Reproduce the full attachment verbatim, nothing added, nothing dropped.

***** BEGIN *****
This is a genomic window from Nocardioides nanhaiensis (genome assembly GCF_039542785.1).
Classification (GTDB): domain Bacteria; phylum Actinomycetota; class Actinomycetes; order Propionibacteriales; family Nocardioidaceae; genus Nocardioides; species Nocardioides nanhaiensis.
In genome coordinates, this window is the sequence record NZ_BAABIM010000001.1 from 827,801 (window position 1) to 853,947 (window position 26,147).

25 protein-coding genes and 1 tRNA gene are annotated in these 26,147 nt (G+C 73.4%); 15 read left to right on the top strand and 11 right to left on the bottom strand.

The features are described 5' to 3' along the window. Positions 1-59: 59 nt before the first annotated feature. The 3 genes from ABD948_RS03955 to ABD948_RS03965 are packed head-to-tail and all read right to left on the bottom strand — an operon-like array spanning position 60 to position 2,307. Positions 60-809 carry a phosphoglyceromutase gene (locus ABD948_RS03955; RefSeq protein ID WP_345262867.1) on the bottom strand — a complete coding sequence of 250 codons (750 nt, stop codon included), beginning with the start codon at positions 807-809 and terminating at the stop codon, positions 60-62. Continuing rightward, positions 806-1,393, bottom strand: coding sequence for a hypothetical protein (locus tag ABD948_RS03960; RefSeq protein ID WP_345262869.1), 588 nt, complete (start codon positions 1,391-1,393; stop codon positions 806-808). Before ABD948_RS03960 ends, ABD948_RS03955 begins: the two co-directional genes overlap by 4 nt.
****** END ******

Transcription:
This is a genomic window from Nocardioides nanhaiensis (genome assembly GCF_039542785.1).
Classification (GTDB): domain Bacteria; phylum Actinomycetota; class Actinomycetes; order Propionibacteriales; family Nocardioidaceae; genus Nocardioides; species Nocardioides nanhaiensis.
In genome coordinates, this window is the sequence record NZ_BAABIM010000001.1 from 827,801 (window position 1) to 853,947 (window position 26,147).

25 protein-coding genes and 1 tRNA gene are annotated in these 26,147 nt (G+C 73.4%); 15 read left to right on the top strand and 11 right to left on the bottom strand.

The features are described 5' to 3' along the window. Positions 1-59: 59 nt before the first annotated feature. The 3 genes from ABD948_RS03955 to ABD948_RS03965 are packed head-to-tail and all read right to left on the bottom strand — an operon-like array spanning position 60 to position 2,307. Positions 60-809 carry a phosphoglyceromutase gene (locus ABD948_RS03955; RefSeq protein ID WP_345262867.1) on the bottom strand — a complete coding sequence of 250 codons (750 nt, stop codon included), beginning with the start codon at positions 807-809 and terminating at the stop codon, positions 60-62. Continuing rightward, positions 806-1,393, bottom strand: coding sequence for a hypothetical protein (locus tag ABD948_RS03960; RefSeq protein ID WP_345262869.1), 588 nt, complete (start codon positions 1,391-1,393; stop codon positions 806-808). Before ABD948_RS03960 ends, ABD948_RS03955 begins: the two co-directional genes overlap by 4 nt.